Our attendee has hands-on experience with Swing, SWT/JFace and JavaFX. If pressed to choose the technology for a new project, he would choose JavaFX anytime now.
We also traded tales about the most efficient efficiency killers in software development that we actually observed or endured:
- Taking away notebooks and desktop computers and replacing them with zero clients – for developers that really need their multi-cores and gigabytes.
- Restricting every employee to one (and only one!) computer. If you happen to choose a notebook, you probably don’t need that extra monitor, do you?
- Installing a “privilege management” software. Basically, this software works like a firewall against user inputs. You want to install a new printer driver? It will be cheaper and faster to carve your text in stone slabs.
- Fragmenting the company networks. This is actually a very good idea. You can have a wild-west style network for developers and a “privilege managed” one for management. It gets complicated when you need to cross the canyons everytime to get work done. Just imagine that your repository is behind a firewall and you need a clearance every time you want to commit/push.
Introduction to warfare
The last main topic was an overview of a self-study on warfare. And because the typical software developer won’t move whole armies around, it concentrated more on the principles and strategies of “common” warfare, which includes everyday conflicts as well as campaigns for a certain goal (e.g. establishing a technology). Three books serve as stepping stones:
- “The art of war” by Sun Tzu. The ancient classic book about warfare. There are probably a dozen different translations of the original chinese text, but they will only serve as a starter. This book alone will probably don’t give you deep insights, but you will come back to it often when you venture deeper into the mindset of warriors and generals.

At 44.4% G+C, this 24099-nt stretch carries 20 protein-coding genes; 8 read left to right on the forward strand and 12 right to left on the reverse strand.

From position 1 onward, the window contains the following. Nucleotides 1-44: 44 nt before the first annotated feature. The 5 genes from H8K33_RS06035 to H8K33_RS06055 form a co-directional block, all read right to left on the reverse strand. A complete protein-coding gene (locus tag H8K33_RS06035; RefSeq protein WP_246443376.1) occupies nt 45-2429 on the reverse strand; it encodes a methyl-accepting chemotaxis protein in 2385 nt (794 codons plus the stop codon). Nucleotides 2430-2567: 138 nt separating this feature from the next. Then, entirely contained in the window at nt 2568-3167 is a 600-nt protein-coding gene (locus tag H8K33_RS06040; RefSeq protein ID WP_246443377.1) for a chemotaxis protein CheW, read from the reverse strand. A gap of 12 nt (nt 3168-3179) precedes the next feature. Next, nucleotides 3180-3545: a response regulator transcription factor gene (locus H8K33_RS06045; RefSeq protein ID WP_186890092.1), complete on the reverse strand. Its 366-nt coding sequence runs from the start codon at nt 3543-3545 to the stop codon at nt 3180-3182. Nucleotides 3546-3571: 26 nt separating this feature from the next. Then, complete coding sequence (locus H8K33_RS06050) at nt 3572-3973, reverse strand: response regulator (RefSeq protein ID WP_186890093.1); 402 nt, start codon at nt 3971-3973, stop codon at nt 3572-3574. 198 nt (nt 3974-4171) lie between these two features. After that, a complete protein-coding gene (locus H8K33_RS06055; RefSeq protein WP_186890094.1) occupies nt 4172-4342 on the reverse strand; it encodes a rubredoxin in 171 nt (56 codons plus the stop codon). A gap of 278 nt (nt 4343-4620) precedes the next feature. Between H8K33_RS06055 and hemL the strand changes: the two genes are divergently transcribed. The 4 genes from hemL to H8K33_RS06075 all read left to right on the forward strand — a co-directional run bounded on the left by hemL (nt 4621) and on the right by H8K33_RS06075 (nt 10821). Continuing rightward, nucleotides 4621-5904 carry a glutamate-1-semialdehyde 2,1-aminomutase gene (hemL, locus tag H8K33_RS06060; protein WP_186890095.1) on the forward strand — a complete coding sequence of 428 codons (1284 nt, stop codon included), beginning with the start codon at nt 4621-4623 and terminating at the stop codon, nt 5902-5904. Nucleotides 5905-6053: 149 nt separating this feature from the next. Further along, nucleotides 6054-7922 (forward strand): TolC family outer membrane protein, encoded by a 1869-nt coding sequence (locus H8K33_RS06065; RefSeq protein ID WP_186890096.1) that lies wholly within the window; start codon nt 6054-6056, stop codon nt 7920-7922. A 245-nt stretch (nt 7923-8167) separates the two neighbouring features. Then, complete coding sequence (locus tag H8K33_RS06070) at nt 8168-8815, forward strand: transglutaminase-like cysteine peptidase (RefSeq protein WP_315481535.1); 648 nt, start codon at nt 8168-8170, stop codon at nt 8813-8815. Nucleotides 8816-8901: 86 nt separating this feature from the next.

- “Die Kunst der List” by Harro von Senger. This german book describes the political and rhetorical battle moves that are often used in everyday life. These so-called strategems can be identified and parried if you know about them. Most of us can react to some strategems by learnt lessons, but it certainly helps to be keen about the rest of them, too.
- “The 33 Strategies of War” by Robert Greene. This book doesn’t mess around. It is part of the “immoral series” of books about topics that don’t get discussed in this clarity often. You’ll learn much about strategies, their actual application in history (not only on the battlefield, but on movie sets, offices and political stages) and how to counter them. The book has a lot of content and many ideas and concepts to think about. And it contains an exhaustive list of literature to continue reading.
Is TDD dead?
We continued our discussion about the debate around David Heinemeier Hansson’s frontal attack on the hype around Test Driven Development. There were some new insights and an improved understanding about the manyfold contents of the hangout discussions.
As usual, the Dev Brunch contained a lot more chatter and talk than listed here. The high number of attendees makes for an unique experience every time. We are looking forward to the next Dev Brunch at the Softwareschneiderei. And as always, we are open for guests and future regulars. Just drop us a notice and we’ll invite you over next time.